Details: Zuma will be removed before state of nation address

President Jacob Zuma on the last day of the ANC National Conference on December 20, 2012 in Mangaung, South Africa. (Photo by Gallo Images / The Times / Daniel Born)

President Jacob Zuma on the last day of the ANC National Conference on December 20, 2012 in Mangaung, South Africa. (Photo by Gallo Images / The Times / Daniel Born)

Ramaphosa says visible action must be taken against corruption.

ANC president Cyril Ramaphosa scored a significant victory at the weekend as President Jacob Zuma’s allies sided with him to oust the president and to deal with culprits behind state capture.

In terms of the ANC national executive committee’s (NEC) decision, Zuma has to go before the state of the nation address (Sona) on February 8 and visible action must be taken against corruption.

The NEC top six has to deliver the bad news to the president, who has to step down of his own accord, or be pushed out.

The NEC decision that the party’s top brass must ask Zuma to resign left no doubt that his fate is sealed. The NEC, as the party’s highest decision-making body in between conferences, was supposed to pronounce publicly about Zuma’s fate, but respected Ramaphosa’s undertaking that the recall should not embarrass or humiliate the president.

An ANC source said the NEC agreed that Zuma must go as soon as possible. That he must go is a given and that he must go sooner is also a given. “It makes no sense for Zuma to deliver the state of the nation address and then go. He has to go now before the Sona,” the source said. With Zuma supporters slowly moving to his side, Ramaphosa scored a victory which was even more significant than the one at the national conference, where he was elected as ANC president.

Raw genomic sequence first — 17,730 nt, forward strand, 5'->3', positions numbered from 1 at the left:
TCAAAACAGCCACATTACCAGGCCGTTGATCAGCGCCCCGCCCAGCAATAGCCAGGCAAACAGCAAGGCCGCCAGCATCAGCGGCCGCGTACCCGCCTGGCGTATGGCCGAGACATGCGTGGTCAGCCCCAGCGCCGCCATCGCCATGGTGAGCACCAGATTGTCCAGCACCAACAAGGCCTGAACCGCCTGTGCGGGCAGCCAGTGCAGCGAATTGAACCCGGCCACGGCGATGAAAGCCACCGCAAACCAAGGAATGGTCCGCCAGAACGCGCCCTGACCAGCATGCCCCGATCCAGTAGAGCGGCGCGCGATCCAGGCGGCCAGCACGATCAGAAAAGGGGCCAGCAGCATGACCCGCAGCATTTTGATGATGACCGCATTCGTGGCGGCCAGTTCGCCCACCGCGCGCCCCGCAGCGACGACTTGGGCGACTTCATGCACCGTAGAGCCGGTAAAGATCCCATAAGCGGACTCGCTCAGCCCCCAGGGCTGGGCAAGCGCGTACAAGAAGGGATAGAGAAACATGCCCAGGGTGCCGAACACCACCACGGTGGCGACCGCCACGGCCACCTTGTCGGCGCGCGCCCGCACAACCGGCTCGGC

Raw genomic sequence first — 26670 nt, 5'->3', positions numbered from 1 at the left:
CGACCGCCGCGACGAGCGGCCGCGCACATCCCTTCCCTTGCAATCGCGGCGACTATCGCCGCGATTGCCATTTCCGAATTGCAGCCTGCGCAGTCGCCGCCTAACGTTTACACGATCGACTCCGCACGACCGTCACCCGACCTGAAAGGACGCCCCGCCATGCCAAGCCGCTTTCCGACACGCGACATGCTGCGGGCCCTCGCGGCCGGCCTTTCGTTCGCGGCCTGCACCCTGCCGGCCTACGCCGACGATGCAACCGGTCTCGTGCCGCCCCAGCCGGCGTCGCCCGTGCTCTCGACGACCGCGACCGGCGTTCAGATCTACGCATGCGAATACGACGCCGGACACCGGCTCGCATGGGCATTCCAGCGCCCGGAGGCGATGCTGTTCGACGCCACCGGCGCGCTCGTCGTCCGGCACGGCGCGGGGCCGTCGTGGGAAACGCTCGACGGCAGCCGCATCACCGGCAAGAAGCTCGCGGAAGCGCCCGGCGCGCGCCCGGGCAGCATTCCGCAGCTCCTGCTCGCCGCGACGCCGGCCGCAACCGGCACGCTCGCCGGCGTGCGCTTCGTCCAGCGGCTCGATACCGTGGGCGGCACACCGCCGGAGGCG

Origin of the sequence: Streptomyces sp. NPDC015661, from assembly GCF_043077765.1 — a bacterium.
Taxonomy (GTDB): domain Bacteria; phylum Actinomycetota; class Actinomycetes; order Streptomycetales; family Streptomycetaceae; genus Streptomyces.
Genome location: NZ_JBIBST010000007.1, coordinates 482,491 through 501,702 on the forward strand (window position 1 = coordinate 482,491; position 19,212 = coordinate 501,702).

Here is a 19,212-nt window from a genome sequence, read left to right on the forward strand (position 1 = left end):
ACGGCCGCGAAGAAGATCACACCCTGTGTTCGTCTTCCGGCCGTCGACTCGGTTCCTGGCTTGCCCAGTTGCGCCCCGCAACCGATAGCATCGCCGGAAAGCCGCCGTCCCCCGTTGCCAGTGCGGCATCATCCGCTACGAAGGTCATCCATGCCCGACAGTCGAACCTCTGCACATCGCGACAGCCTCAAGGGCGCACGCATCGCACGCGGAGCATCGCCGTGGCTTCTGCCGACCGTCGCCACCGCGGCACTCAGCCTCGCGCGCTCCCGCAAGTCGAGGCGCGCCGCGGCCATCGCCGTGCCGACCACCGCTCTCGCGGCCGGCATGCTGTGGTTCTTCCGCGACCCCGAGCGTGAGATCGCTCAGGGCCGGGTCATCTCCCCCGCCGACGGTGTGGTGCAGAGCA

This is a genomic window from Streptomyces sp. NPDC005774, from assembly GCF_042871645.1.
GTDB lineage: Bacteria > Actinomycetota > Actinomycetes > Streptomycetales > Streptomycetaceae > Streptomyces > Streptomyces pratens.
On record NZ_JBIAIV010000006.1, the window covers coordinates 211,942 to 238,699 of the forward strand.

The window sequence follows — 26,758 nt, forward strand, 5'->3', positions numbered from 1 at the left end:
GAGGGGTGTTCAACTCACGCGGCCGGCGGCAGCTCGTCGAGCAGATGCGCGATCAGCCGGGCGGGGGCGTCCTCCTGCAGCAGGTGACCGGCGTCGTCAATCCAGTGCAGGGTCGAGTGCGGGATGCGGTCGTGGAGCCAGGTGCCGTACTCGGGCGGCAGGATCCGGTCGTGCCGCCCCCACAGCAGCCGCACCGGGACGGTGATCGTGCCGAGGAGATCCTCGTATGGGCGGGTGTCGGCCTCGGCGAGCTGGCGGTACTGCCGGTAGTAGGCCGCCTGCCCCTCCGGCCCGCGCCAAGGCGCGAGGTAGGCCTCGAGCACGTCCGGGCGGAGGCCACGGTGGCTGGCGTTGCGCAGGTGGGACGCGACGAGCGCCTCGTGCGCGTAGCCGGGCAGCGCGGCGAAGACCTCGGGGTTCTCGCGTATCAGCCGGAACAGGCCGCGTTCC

Now at the helm of the ruling party as a centre of power, he is able to issue instructions from Luthuli House on what the Zuma government should and should not do.

Ramaphosa stamped his authority when he told the ANC lekgotla on Friday that all government deployees must account to the ANC as a strategic centre of power.

Ramaphosa demonstrated to all that he is now the boss and he has begun to crack the whip. He made it clear on Friday that he wanted action against corruption before he went to World Economic Forum meeting in Davos, Switzerland, tomorrow to meet investors.

The Asset Forfeiture Unit (AFU) has moved to seize assets belonging to the Gupta-linked Trillian Capital and international consultancy firm McKinsey & Company to recover R1.6 billion allegedly attained through state capture at power utility Eskom.

According to the Sunday Times, the AFU further negotiated with Dubai authorities to act to ensure the repatriation of Gupta assets in that country should that be necessary after its probe. The Guptas are also in trouble over an amount of R10 million allegedly paid to Atul Gupta and at least R4 million paid to Kamal Vasram of Sahara Computers, a Gupta-owned company, emanating from a dairy project in Vrede in the Free State.

The AFU investigation is likely to implicate a number of senior politicians, including Mineral Resources Minister Mosebenzi Zwane, who is former agriculture MEC in Free State.

The dairy project, which was allegedly a money-making scheme for the Guptas, was established by the Free State provincial government led by Premier Ace Magashule, who has since been elected as ANC secretary-general.

Some say even Magashule is not off the hook. As part of his clean-up campaign, Ramaphosa also fired the controversial Eskom board, with the appointment of a new one chaired by businessperson Jabu Mabuza, with Phakamani Hadebe as interim CEO.

Ramaphosa not only ordered the new board to remove Eskom executives linked to the Gupta family, he also asked it to appoint the utility’s permanent group CEO and group chief financial officer.

Ramaphosa is also expected to appoint the new head of the National Prosecuting Authority, in line with the recent High Court in Pretoria ruling.

Ramaphosa cracks the whip at Luthuli House – reports

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